Man who killed landlord files negligence suit against HSE
Saverio Bellante’s medication stopped on psychiatrist’s direction before he killed Tom O’Gorman
Saverio Bellante (pictured), who killed his friend Tom O’Gorman at the house where they were living in Dublin in January 2014, is suing the HSE and his psychiatrist.
A man who killed his landlord and dismembered his body is suing the HSE and his psychiatrist.
Saverio Bellante (36) admitted killing his friend Tom O’Gorman (39) at the house they were living in as landlord and tenant in Castleknock, west Dublin, in January 2014.
He was found not guilty of the crime by reason of insanity at the end of July last year and is being detained at the Central Mental Hospital in Dundrum.
Mr Bellante had been diagnosed with psychosis in 2005 and remained on medication for almost 10 years, continuing his treatment in a Dublin facility when he came from his native Italy to live in Ireland.
His medication was stopped under the direction of a psychiatrist in Dublin two days before he killed Mr O’Gorman and cut out his right lung.
He thought the organ, which was found in a plastic bag in the kitchen of the house at Beechpark Avenue, was Mr O’Gorman’s heart. He said after the killing he planned to cook it and eat it.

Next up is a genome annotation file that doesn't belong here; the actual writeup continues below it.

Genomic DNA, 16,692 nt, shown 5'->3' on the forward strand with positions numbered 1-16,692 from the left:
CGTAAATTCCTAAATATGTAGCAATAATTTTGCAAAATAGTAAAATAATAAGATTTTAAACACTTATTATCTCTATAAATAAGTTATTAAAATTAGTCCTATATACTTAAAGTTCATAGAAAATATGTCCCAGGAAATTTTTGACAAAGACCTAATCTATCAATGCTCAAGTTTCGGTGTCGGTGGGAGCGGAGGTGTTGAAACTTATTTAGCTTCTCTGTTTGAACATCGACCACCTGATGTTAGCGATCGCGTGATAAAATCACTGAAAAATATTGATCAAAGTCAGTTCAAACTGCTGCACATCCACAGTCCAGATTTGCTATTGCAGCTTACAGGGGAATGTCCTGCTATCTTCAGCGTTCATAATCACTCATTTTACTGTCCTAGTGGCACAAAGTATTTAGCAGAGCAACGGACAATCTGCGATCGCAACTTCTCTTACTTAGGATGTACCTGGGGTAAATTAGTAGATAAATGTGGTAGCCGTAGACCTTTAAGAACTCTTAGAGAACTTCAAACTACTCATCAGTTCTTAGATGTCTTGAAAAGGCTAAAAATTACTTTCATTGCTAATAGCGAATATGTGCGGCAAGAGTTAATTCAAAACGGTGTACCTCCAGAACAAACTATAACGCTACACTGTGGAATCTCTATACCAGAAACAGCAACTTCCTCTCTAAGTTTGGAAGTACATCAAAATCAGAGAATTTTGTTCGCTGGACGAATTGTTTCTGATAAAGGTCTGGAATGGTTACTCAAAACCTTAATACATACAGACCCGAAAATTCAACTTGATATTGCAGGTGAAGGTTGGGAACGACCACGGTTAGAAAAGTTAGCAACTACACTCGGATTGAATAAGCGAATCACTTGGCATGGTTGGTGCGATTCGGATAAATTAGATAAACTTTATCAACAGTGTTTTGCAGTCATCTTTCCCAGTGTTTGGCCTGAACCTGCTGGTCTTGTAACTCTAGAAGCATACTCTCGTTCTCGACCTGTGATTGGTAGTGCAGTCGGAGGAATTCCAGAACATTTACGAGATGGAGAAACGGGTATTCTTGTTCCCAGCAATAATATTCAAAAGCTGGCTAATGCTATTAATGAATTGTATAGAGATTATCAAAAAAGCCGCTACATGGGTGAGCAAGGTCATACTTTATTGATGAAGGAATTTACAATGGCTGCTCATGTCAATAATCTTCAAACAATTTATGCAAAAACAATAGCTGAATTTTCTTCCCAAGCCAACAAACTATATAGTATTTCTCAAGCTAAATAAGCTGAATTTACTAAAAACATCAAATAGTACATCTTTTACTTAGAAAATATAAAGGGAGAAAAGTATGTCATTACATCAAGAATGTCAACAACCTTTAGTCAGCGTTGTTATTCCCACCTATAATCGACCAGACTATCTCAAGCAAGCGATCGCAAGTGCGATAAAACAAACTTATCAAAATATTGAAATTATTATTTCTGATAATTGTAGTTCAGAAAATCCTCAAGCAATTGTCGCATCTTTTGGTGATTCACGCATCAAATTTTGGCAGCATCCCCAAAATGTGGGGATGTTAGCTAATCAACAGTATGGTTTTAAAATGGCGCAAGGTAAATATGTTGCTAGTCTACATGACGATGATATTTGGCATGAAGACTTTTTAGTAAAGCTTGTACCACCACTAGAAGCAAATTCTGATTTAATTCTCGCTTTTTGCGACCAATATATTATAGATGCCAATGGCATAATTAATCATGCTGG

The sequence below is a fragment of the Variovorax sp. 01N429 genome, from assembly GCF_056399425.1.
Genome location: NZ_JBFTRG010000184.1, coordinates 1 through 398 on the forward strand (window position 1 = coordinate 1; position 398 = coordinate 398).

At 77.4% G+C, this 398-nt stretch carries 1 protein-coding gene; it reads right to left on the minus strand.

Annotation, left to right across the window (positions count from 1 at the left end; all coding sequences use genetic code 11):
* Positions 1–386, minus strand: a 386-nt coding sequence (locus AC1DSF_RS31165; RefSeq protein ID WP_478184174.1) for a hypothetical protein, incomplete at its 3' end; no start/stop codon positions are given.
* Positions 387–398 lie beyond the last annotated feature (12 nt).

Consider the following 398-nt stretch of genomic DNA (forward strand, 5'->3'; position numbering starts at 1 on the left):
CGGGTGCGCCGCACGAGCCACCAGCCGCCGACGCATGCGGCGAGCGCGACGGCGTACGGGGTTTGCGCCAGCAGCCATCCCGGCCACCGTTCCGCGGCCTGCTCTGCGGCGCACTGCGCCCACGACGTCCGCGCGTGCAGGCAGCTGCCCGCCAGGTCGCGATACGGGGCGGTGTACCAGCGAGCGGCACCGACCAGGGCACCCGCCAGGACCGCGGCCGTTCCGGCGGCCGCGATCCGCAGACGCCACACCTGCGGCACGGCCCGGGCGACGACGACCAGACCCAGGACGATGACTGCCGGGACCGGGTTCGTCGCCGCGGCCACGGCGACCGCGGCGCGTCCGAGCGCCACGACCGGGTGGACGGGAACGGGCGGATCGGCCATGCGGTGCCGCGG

Mr Bellante’s solicitors last week lodged papers with the High Court suing the HSE and a named psychiatrist for alleged medical negligence.
Separately last week, solicitors for Mr O’Gorman’s brother and sister filed papers suing the HSE, the same psychiatrist, and Mr Bellante personally for personal injury.
Ms Justice Margaret Heneghan told the jury at the Central Criminal Court last year that while they must decide if Bellante was insane, “all the evidence in the case points one way”.
Two psychiatrists who gave evidence in the trial said Mr Bellante - who has been in custody at the Central Mental Hospital, Dundrum, south Dublin, since the killing - met the criteria for the insanity verdict.
Catherine O’Gorman, sister of Tom O’Gorman, told the court in a victim impact statment that she and her other brother Paul O’Gorman had felt “absolute devastation” since his death.
She said that while the 39-year-old was described during the trial as a victim of crime, this is not how she remembered him.
She said the greatest injustice, which no court of law could ever address, was the “unnecessary fact of Tom’s death”.
Ms O’Gorman said that for the benefit of the jury they have heard in great detail the acts of violence committed upon Tom, for his loved ones however they can only think about whether he suffered, whether he was afraid, and what he experienced.
“The last year and a half have been unimaginably painful. While we are grateful to the court for giving us the opportunity to make this statement, it is impossible to adequately articulate how this has impacted our lives.”
The HSE noted it had been reported that court proceedings had been lodged.
But it said that as it did not manage claims against it - which was a function of the State Claims Agency - it would not have been informed “at this juncture”.